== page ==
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| YOU ARE VIEWING ARTICLE - ID:20121011030 |
|Title:||Go Nuts for Autumn Wildlife|
|Author:||Yorkshire Wildlife Trust |
|ID & Publication:||20121011030 ~ The-Villager.co.uk |
Yorkshire Wildlife Trust launches new nature award scheme for children
Children looking for a new way to explore wildlife and have fun this Autumn can now become true nature nuts – with Yorkshire Wildlife Trust’s new Wildlife Watch Awards.
The Hedgehog, Kestrel and Nature Ranger awards aim to nurture the next generation of naturalists by offering a way for children to explore and study nature, whether in an urban or rural setting.
Activities will help transform children into bug hunters and bird detectives, getting them outside into gardens, parks, and nature reserves where they can find out about their local wildlife.
Awards are earned on completion of a number of challenges, including activities such as:
• Making a mini nature reserve
• Marking and recapturing garden snails
• Making a bat box
• Helping birds avoid flying into windows
With a multitude of wildlife experiences to be had in Autumn alone - from watching migrating birds or roaring stags, spotting colourful fungi or collecting fruits and nuts – online and outdoor activities and challenges completed will be rewarded with stickers, loyalty cards, certi?cates and badges.
Chris Packham, passionate conservationist and The Wildlife Trusts’ Vice President, said: ‘As a child and teenager I travelled a regular route to a young naturalist’s paradise. It led to all sorts of birds’ nests to Grass snakes, Fox earths and Badger setts. It led in simple terms to the reality of being a naturalist. It taught me the truths of my trade and I fell in love with them.
‘Enjoying nature at a young age and coming to value it really can bring a lifetime of pleasure. But, as most good naturalists are hooked by the time they are nine years old, I truly hope these awards help to put the spark that sees the beauty of life in many a young heart.’
Naturalist Nick Baker, also a Vice-President of The Wildlife Trusts, said: ‘How do we get young people to turn off their computers, shut down their virtual worlds and go outside, get dirty and smell the mulch? We don’t! Wildlife Watch embraces technology and uses it as a spring board to the real world outside. It’s a virtual scrapbook, a digital wildlife club, and a place to exchange information, ask questions and record wildlife you’ve seen! I’m kind of jealous I didn’t have this sort of thing when I was 10!’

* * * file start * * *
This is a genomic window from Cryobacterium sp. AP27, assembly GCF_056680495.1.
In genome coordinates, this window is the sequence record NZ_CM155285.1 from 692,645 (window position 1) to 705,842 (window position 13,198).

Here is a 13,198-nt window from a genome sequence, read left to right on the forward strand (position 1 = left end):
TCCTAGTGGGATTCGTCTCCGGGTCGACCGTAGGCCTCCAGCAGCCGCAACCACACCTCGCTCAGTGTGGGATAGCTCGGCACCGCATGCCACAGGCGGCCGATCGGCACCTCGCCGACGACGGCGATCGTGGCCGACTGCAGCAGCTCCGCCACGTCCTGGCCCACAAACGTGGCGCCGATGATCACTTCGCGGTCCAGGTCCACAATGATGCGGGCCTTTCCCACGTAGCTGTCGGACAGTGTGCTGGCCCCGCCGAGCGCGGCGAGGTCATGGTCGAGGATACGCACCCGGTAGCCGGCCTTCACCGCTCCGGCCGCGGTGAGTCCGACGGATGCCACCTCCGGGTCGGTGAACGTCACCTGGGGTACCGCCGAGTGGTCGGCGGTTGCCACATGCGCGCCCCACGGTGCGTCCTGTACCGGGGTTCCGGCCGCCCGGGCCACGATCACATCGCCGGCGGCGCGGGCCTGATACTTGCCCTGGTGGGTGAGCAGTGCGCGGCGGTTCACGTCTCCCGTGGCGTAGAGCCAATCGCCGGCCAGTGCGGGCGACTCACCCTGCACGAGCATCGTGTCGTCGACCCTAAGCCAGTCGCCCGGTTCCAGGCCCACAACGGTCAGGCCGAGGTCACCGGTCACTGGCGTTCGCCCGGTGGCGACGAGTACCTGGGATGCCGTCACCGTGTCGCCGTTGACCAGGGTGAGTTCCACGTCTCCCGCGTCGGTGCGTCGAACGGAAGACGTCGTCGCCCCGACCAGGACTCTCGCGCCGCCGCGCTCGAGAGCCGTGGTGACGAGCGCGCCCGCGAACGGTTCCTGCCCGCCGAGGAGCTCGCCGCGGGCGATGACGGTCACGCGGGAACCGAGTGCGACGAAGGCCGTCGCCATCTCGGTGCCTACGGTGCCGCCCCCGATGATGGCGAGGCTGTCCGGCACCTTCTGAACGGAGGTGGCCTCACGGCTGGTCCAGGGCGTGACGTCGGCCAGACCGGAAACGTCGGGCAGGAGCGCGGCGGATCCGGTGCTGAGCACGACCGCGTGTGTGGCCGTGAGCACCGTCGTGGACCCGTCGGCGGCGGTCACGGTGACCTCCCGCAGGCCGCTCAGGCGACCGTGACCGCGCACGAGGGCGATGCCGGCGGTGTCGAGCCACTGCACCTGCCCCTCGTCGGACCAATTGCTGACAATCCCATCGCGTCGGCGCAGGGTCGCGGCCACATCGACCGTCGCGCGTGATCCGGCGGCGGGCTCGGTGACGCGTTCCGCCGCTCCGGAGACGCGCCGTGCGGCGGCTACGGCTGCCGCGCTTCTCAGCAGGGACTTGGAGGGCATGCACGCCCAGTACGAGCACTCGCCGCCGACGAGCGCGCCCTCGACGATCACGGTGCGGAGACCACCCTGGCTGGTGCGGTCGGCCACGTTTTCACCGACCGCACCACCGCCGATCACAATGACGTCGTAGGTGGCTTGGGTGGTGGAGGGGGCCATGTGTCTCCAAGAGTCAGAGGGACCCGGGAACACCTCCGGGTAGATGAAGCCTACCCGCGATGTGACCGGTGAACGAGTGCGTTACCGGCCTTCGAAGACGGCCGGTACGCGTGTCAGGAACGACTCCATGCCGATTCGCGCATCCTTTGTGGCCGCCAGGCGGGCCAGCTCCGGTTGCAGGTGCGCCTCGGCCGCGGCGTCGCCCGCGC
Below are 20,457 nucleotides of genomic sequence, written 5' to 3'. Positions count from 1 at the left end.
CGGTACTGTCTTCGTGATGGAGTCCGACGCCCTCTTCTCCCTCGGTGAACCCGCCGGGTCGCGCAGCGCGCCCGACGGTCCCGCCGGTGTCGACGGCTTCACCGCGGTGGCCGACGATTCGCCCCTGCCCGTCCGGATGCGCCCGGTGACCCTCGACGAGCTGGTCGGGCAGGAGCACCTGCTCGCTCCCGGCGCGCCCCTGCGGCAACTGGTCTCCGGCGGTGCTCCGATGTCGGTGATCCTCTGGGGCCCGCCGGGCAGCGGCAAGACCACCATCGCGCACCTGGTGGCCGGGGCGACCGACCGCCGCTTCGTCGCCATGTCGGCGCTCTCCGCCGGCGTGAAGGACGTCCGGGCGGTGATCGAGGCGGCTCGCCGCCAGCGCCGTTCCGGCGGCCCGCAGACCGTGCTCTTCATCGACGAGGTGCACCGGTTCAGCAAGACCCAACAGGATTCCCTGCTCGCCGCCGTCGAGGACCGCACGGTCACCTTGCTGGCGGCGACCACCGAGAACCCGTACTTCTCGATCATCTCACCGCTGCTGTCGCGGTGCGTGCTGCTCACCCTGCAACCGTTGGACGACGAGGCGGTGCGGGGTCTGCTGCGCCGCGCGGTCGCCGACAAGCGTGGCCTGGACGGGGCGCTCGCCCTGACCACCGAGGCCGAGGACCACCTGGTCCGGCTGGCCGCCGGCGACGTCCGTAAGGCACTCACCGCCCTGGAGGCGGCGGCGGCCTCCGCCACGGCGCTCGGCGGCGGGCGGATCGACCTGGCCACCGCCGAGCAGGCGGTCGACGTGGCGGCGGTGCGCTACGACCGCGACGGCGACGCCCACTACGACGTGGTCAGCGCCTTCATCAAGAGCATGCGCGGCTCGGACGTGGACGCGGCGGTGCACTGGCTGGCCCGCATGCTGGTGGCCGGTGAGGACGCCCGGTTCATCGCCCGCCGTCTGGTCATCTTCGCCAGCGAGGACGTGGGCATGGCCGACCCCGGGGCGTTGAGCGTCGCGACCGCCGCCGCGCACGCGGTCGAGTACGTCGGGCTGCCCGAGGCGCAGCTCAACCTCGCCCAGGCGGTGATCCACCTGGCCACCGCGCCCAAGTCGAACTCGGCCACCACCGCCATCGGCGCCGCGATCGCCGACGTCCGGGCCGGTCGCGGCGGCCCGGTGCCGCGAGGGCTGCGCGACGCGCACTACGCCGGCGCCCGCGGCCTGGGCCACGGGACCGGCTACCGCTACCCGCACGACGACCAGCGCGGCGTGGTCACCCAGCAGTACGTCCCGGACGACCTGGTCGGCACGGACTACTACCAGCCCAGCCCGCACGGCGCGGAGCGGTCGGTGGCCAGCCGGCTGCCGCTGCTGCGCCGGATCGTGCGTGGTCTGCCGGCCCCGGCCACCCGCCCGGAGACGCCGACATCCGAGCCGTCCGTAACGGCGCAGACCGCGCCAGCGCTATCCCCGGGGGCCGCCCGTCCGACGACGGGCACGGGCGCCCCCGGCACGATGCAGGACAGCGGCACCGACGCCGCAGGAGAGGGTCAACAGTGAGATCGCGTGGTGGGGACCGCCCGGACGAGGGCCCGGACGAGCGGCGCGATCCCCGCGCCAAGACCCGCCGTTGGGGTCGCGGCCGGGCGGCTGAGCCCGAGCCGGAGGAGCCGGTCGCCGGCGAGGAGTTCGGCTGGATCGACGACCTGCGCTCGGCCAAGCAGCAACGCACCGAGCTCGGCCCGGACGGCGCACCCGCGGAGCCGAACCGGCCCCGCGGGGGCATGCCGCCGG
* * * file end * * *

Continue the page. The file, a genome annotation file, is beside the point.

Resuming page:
The Hedgehog Award offers a simple and fun way for everyone to explore nature. Choose and complete eight wildlife activities from the list of choices1 to collect stamps and receive a certi?cate and Hedgehog Award icon.
This Award can be earned by members of Wildlife Watch over the age of eight. It has four wildlife challenges: Create it!, Do it!, Record it! and Shout about it! All involve arts and crafts, observation and recording, developing practical skills and celebrating your work to receive a great badge and a certificate.
Nature Ranger Award
Nature Ranger is the highest level Wildlife Watch award, to be completed only after the Kestrel award. This award is all about becoming a wildlife expert. Children study a UK wildlife or conservation topic and produce a report for local Wildlife Trusts to assess. Everyone who completes this special award receives a certificate signed by passionate conservationist and wildlife hero Chris Packham, a badge, a website profile icon, a mention in Wildlife Watch magazine and a special prize!
Children and families who want more can join Wildlife Watch as a full member through local Wildlife Trusts. Members receive a fun-packed folder of wild stuff plus four issues of Wildlife Watch magazine every year. Each issue comes with a free wildlife poster and is full of wildlife stories, pictures, puzzles and competitions. Members also find out about local activities and events. There’s no better way to discover your local wildlife and how you can help to protect it.
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